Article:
Gardening weather is right around the corner, and this is the perfect time to install a rain barrel. Many gardeners choose to collect rainwater to be used on their gardens. It’s free, it’s easy, and it is better for your garden than tap water.
The rain water that gets stored in your rain barrel is not washing into storm drains, so it is better for local waterways. This is water that is not safe for people to drink, but plants love it, since rainwater does not contain chlorine like tap water. During hot, dry spells in the summer, using water from a rain barrel reduces water demand on municipal water supplies. Plus, using a rain barrel will cut down on water used from the hose, which could save money on utility bills.
Rain barrels are easy to install, and can make watering a garden easier. Michelle Bailey with Keep Florence Beautiful hooks her rain barrels up to a sprinkler system with timers, so she does not have to worry about watering her gardens.
Rain barrels should be located so water that drains off the roof goes into the bucket. Gutters and downspouts can be directed into the bucket. Rain chains, or simple sheet flow from a roof are other methods to get water into the barrel. It is important screen the inlet where water enters the barrel to prevent mosquito breeding and restrict debris from entering. Locate the barrel as close to the end use as possible. For example, if you plan to water the containers on your front porch, try to put the barrel in the front of the house. You will be more likely to use the water if it is convenient and the whole idea of collecting the water is to put it to use.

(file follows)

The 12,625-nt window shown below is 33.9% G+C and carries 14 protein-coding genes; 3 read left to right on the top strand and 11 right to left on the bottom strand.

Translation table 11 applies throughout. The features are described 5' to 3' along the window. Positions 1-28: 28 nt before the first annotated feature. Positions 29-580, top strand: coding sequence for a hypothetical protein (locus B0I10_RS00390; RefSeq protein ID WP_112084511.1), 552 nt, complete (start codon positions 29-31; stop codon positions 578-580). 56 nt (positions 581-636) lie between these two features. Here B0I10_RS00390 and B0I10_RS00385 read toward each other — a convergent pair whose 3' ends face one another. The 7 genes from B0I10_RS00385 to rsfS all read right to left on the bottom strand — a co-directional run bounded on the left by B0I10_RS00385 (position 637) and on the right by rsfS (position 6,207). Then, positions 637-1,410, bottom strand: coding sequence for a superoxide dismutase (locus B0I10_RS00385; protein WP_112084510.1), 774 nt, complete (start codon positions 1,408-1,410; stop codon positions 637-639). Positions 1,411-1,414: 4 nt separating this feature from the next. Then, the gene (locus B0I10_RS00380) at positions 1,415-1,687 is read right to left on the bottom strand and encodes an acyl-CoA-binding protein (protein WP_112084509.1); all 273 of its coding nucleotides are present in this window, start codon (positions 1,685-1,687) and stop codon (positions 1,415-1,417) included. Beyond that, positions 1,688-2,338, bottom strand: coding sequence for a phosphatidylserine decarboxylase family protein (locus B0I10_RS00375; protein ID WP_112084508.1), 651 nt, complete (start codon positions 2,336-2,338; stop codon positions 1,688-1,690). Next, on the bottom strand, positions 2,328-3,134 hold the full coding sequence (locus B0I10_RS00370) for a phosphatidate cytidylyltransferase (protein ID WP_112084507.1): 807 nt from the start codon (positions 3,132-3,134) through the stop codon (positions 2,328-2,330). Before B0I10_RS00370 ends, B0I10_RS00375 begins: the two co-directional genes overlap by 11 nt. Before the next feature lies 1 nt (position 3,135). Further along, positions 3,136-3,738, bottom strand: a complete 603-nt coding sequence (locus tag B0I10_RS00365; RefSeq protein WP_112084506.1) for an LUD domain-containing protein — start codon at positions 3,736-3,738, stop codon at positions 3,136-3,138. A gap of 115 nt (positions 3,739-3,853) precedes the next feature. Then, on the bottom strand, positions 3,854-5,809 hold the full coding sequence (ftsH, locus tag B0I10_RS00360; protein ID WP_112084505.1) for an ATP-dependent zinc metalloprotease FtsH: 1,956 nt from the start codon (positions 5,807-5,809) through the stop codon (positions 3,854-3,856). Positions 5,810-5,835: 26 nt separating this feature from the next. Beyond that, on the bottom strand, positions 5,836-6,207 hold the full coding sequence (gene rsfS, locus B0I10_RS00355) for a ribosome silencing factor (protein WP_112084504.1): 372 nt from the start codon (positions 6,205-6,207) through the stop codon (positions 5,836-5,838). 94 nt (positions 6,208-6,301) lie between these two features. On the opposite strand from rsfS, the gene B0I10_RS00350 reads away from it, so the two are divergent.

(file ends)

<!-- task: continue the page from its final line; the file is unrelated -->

Rain barrels should be elevated to allow for gravity feed. For every 1 foot in elevation, approximately .4 PSI is generated. Typically rain barrels elevated 12-36 inches above the ground have enough pressure to push water through a spigot to fill a watering can, hose, or for drip irrigation. Soaker hose can be used but the pressure reducing gasket must first be removed. When elevating, the structure needs to be sturdy. A 55-gallon barrel weighs over 450 pounds when full.
Each square foot of roof generates 0.6 inches of rain per 1” storm. So a 1,000 square foot roof will generate 600 gallons of water. Assuming the roof drains evenly to 4 corners with downspouts, that would be 150 gallons per downspout, easily filling a 50 gallon barrel.